Connecting ideas by writing them on paper and drawing lines and circles between them will help you “see” your subject.
When you think, sometimes one idea will trigger another idea, and that one in turn will make you think of another idea. This process can be transferred to paper by writing words and phrases that come to mind as you think about your subject. As you write one word or phrase, let it suggest another idea. Then write that one near it, circle both, and draw a connecting line between them.
The process starts with a central idea or subject word, such as cartoons. If you were to continue, you would think of ideas about cartoons that you associate with the word. Each of these associations is written and connected to the central word.
Soon each word in your cluster of words will suggest even further ideas, which are written and connected too. As you go through the process, let your mind wander over the subject freely, as you do in brainstorming.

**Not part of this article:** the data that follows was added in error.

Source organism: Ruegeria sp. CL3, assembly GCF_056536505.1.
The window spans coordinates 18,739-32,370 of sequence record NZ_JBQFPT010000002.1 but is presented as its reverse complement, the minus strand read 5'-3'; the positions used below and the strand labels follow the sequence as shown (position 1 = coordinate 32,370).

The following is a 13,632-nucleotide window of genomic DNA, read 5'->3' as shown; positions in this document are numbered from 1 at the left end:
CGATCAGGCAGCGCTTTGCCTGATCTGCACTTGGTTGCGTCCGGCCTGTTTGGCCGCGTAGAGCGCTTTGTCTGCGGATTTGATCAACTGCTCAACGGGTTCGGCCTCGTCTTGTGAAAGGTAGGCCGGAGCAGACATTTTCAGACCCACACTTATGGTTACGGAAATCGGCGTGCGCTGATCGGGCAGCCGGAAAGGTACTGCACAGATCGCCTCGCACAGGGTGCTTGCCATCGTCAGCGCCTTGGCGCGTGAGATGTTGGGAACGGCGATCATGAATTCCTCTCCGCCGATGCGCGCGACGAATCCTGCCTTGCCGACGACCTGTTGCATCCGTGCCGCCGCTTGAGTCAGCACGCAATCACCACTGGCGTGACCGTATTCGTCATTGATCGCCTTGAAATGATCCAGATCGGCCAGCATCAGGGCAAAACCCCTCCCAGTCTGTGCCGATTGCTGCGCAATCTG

Original ideas and new ways to express them fill your mind much more often than you realize. But concern about writing correctly can stop you from getting your words and thoughts down on paper. Free writing is a way to avoid this problem. To free write, set a time limit—five minutes is usually enough— and write continuously during that time. As you write, do not worry about correctness or even about making sense; just write whatever comes into your mind. Do not read what you have written until after the time is up. Then, as you read, underline the parts of your free writing that are good ideas or that seem especially vivid and original. Later, during the writing stage, you can form your free writing material into sentences and paragraphs.